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Ontology (Science)

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Paderborn, October 2008

Paderborn, October 2008

Published in: Education, Spiritual

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  • http://www.ncbi.nlm.nih.gov/entrez/viewer.fcgi?db=nuccore&id=116006492 sequence of X chromosome in baker’s yeast
  • http://www.fi.edu/learn/heart/vessels/images/large_xray-of-kidneys-and-aorta.jpg
  • http://www.fi.edu/learn/heart/vessels/images/large_xray-of-kidneys-and-aorta.jpg
  • protege.stanford.edu/doc/users_guide/glossary.html
  • Transcript

    • 1. ICBOInternational Conference onBiomedical OntologyBuffalo, NY. July 20-26, 2009http://icbo.buffalo.edu1
    • 2. 2Why OntologyEngineering needsPhilosophyBarry SmithUniversity at Buffalohttp://ontology.buffalo.edu/smith
    • 3. 3Why Biomedical Scienceneeds OntologicalEngineeringBarry SmithUniversity at Buffalohttp://ontology.buffalo.edu/smith
    • 4. Multiple kinds of data in multiplekinds of silosLab / pathology dataElectronic Health Record dataClinical trial dataPatient historiesMedical imagingMicroarray dataProtein chip dataFlow cytometry4
    • 5. Example ontologiesGene Ontology (GO)Environment Ontology (EnvO)Infectious Disease Ontology (IDO)Cell Ontology (CL)Sequence Ontology (SO)Protein Ontology (PRO)Common Anatomy Reference Ontology(CARO)5
    • 6. Uses of ‘ontology’ in PubMed abstracts6
    • 7. MKVSDRRKFEKANFDEFESALNNKNDLVHCPSITLFESIPTEVRSFYEDEKSGLIKVVKFRTGAMDRKRSFEKVVISVMVGKNVKKFLTFVEDEPDFQGGPISKYLIPKKINLMVYTLFQVHTLKFNRKDYDTLSLFYLNRGYYNELSFRVLERCHEIASARPNDSSTMRTFTDFVSGAPIVRSLQKSTIRKYGYNLAPYMFLLLHVDELSIFSAYQASLPGEKKVDTERLKRDLCPRKPIEIKYFSQICNDMMNKKDRLGDILHIILRACALNFGAGPRGGAGDEEDRSITNEEPIIPSVDEHGLKVCKLRSPNTPRRLRKTLDAVKALLVSSCACTARDLDIFDDNNGVAMWKWIKILYHEVAQETTLKDSYRITLVPSSDGISLLAFAGPQRNVYVDDTTRRIQLYTDYNKNGSSEPRLKTLDGLTSDYVFYFVTVLRQMQICALGNSYDAFNHDPWMDVVGFEDPNQVTNRDISRIVLYSYMFLNTAKGCLVEYATFRQYMRELPKNAPQKLNFREMRQGLIALGRHCVGSRFETDLYESATSELMANHSVQTGRNIYGVDFSLTSVSGTTAHow to do biology across the genome?
    • 8. 8Gene Ontologyca. 25,000 nodesorganized in alogical hierarchy
    • 9. 9
    • 10. Why is the Gene Ontology so usefulin counteracts silos in biomedicalresearch where so many otherontologies have failed?1. it was built by biologists2. philosophers play a role in its evolution10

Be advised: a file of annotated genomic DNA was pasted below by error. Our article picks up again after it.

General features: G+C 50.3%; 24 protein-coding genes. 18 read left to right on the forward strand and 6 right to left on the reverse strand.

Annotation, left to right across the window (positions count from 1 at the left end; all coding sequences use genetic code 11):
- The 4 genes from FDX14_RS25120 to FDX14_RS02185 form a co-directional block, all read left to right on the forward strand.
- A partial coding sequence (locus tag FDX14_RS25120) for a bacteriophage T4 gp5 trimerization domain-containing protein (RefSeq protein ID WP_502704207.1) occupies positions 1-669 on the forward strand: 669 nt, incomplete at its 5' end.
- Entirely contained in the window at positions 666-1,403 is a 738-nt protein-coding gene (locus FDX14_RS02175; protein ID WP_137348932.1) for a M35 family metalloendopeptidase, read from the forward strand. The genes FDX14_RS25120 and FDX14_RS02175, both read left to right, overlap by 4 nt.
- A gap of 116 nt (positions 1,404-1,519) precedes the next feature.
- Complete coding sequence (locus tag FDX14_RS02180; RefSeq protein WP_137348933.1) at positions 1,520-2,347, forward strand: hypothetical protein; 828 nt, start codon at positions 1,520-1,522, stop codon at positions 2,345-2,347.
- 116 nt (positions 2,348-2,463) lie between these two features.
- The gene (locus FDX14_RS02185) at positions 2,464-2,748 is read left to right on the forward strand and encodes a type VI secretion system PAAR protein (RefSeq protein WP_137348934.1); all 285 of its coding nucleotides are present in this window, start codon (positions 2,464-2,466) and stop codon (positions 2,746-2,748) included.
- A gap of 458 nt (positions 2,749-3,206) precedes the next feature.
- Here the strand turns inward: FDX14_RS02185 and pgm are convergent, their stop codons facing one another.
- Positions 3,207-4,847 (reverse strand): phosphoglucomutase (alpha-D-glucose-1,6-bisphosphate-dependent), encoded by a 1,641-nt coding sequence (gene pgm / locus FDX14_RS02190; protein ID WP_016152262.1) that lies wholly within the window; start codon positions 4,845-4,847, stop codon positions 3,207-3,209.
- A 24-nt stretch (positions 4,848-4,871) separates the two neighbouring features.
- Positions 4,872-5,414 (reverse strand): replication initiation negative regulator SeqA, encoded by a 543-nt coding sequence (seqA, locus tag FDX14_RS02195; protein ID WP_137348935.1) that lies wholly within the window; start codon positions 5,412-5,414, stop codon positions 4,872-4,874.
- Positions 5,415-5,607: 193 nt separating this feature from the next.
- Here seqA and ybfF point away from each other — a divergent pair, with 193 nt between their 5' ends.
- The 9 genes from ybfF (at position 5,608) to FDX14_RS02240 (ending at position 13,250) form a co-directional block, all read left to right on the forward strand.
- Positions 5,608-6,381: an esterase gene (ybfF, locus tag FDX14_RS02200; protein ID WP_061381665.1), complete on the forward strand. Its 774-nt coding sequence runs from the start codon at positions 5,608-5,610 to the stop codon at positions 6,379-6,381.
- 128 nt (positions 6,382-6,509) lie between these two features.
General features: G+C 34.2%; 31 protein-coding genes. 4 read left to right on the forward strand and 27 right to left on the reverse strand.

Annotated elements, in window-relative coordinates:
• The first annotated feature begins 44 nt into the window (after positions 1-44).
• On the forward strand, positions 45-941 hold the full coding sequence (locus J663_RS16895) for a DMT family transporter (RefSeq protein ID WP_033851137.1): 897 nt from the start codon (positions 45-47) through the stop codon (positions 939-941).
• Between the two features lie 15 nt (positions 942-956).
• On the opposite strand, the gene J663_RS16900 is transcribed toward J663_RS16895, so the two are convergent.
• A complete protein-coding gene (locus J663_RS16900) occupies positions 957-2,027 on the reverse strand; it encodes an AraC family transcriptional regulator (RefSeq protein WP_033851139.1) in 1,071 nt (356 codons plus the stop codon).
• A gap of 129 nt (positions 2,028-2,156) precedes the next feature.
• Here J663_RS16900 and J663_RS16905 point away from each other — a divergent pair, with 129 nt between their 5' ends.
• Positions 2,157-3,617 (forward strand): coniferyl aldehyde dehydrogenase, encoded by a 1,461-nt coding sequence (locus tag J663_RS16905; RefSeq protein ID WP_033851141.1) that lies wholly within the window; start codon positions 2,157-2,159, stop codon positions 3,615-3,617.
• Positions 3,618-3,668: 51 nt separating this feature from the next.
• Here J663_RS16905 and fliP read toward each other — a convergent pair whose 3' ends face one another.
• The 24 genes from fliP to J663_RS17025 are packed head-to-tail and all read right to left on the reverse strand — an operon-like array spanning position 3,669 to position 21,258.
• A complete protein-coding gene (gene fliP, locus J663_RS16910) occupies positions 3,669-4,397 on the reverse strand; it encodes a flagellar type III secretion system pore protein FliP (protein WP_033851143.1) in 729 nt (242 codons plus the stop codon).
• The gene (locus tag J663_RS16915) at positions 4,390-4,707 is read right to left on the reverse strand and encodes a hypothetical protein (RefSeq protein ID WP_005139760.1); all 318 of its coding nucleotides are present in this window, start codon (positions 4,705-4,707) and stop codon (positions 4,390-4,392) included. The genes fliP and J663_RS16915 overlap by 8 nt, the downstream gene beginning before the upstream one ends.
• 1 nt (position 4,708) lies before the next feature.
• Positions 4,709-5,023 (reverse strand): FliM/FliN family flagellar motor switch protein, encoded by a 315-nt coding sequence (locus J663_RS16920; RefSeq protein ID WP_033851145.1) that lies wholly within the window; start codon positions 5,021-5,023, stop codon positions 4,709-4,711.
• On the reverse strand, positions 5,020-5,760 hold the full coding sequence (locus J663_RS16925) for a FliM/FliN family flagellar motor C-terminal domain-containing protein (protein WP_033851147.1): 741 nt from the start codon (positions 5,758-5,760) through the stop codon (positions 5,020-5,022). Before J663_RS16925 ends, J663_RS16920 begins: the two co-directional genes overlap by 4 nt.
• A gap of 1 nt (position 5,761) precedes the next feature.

• 11. 11Smith, et al., “Coordinated Evolution ofOntologies to Support Biomedical DataIntegration”, Nature Biotechnology, 25, 2007Why OntologyEngineering needsPhilosophy
    • 12. 12male courtship behavior,orientation prior to legtapping and wing vibrationGene Ontologyca. 25,000 nodes
    • 13. What is an ontology?universal vs. particularclass vs. instance(catalog vs. inventory)(science text vs. diary)(human being vs. Arnold Schwarzenegger)13
    • 14. The central distinctionuniversal vs. particularclass vs. instance(catalog vs. inventory)(science text vs. diary)(human being vs. Arnold Schwarzenegger)14
    • 15. are representations of universalsin reality= representations of what isgeneral in realityScience texts, theories
    • 16. An ontology is a representationof universalsaka kinds, types, categories,species, genera, ...in reality16What is an Ontology
    • 17. siamesemammalcatorganismsubstanceanimalinstancesfroguniversals17
    • 18. An ontology is a representation ofuniversalsWe learn about universals fromexamining the results of scientificexperimentsExperiments are performed always oninstances18
    • 19. Whether something is an instance or auniversal is not a matter of arbitrary choice19
    • 20. You can’t take a photograph of auniversal20
    • 21. 21Why, oh Why, OntologyEngineering needsPhilosophy
    • 22. The standard engineering methodology• Pragmatics (‘usefulness’) iseverything• Usefulness = we get to writesoftware which runs on ourmachines• People will pay us for writing newontologies22